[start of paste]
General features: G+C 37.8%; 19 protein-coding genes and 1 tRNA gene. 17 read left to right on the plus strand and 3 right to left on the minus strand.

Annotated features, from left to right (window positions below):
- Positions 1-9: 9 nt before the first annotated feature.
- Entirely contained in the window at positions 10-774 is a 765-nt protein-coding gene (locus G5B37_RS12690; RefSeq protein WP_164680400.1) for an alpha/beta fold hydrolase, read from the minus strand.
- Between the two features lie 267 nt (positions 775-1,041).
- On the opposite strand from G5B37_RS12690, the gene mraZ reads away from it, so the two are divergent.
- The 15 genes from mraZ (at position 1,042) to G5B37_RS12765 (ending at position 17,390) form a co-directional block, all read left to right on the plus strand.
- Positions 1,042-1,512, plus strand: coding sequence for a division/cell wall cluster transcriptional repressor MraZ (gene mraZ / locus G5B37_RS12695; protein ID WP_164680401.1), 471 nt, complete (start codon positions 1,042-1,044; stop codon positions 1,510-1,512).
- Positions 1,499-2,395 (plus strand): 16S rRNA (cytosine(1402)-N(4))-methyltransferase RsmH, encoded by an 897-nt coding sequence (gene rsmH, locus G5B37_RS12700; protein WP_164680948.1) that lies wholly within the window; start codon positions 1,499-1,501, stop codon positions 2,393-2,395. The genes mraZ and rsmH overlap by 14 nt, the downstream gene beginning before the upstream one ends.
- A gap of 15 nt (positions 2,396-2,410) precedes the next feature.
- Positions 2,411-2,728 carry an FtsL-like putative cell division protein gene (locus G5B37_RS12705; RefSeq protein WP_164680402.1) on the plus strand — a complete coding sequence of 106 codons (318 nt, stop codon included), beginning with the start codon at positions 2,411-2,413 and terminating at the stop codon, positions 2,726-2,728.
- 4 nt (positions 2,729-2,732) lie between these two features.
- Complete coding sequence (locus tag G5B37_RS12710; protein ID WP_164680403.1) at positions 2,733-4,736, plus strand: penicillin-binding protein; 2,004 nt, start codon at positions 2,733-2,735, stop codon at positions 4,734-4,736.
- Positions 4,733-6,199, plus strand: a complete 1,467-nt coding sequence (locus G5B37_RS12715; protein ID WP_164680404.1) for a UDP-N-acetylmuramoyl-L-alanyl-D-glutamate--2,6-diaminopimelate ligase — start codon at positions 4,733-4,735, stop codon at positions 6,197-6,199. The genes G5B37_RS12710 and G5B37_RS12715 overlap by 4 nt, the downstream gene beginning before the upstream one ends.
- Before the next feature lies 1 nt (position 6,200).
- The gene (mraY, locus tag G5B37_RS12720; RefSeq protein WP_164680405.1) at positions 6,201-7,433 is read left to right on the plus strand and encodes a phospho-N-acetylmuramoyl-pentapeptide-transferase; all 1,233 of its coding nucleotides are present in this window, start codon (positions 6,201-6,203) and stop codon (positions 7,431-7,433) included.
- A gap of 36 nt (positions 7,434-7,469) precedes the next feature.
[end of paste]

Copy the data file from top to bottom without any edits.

General features: G+C 37.8%; 19 protein-coding genes and 1 tRNA gene. 17 read left to right on the plus strand and 3 right to left on the minus strand.

Annotated features, from left to right (window positions below):
- Positions 1-9: 9 nt before the first annotated feature.
- Entirely contained in the window at positions 10-774 is a 765-nt protein-coding gene (locus G5B37_RS12690; RefSeq protein WP_164680400.1) for an alpha/beta fold hydrolase, read from the minus strand.
- Between the two features lie 267 nt (positions 775-1,041).
- On the opposite strand from G5B37_RS12690, the gene mraZ reads away from it, so the two are divergent.
- The 15 genes from mraZ (at position 1,042) to G5B37_RS12765 (ending at position 17,390) form a co-directional block, all read left to right on the plus strand.
- Positions 1,042-1,512, plus strand: coding sequence for a division/cell wall cluster transcriptional repressor MraZ (gene mraZ / locus G5B37_RS12695; protein ID WP_164680401.1), 471 nt, complete (start codon positions 1,042-1,044; stop codon positions 1,510-1,512).
- Positions 1,499-2,395 (plus strand): 16S rRNA (cytosine(1402)-N(4))-methyltransferase RsmH, encoded by an 897-nt coding sequence (gene rsmH, locus G5B37_RS12700; protein WP_164680948.1) that lies wholly within the window; start codon positions 1,499-1,501, stop codon positions 2,393-2,395. The genes mraZ and rsmH overlap by 14 nt, the downstream gene beginning before the upstream one ends.
- A gap of 15 nt (positions 2,396-2,410) precedes the next feature.
- Positions 2,411-2,728 carry an FtsL-like putative cell division protein gene (locus G5B37_RS12705; RefSeq protein WP_164680402.1) on the plus strand — a complete coding sequence of 106 codons (318 nt, stop codon included), beginning with the start codon at positions 2,411-2,413 and terminating at the stop codon, positions 2,726-2,728.
- 4 nt (positions 2,729-2,732) lie between these two features.
- Complete coding sequence (locus tag G5B37_RS12710; protein ID WP_164680403.1) at positions 2,733-4,736, plus strand: penicillin-binding protein; 2,004 nt, start codon at positions 2,733-2,735, stop codon at positions 4,734-4,736.
- Positions 4,733-6,199, plus strand: a complete 1,467-nt coding sequence (locus G5B37_RS12715; protein ID WP_164680404.1) for a UDP-N-acetylmuramoyl-L-alanyl-D-glutamate--2,6-diaminopimelate ligase — start codon at positions 4,733-4,735, stop codon at positions 6,197-6,199. The genes G5B37_RS12710 and G5B37_RS12715 overlap by 4 nt, the downstream gene beginning before the upstream one ends.
- Before the next feature lies 1 nt (position 6,200).
- The gene (mraY, locus tag G5B37_RS12720; RefSeq protein WP_164680405.1) at positions 6,201-7,433 is read left to right on the plus strand and encodes a phospho-N-acetylmuramoyl-pentapeptide-transferase; all 1,233 of its coding nucleotides are present in this window, start codon (positions 6,201-6,203) and stop codon (positions 7,431-7,433) included.
- A gap of 36 nt (positions 7,434-7,469) precedes the next feature.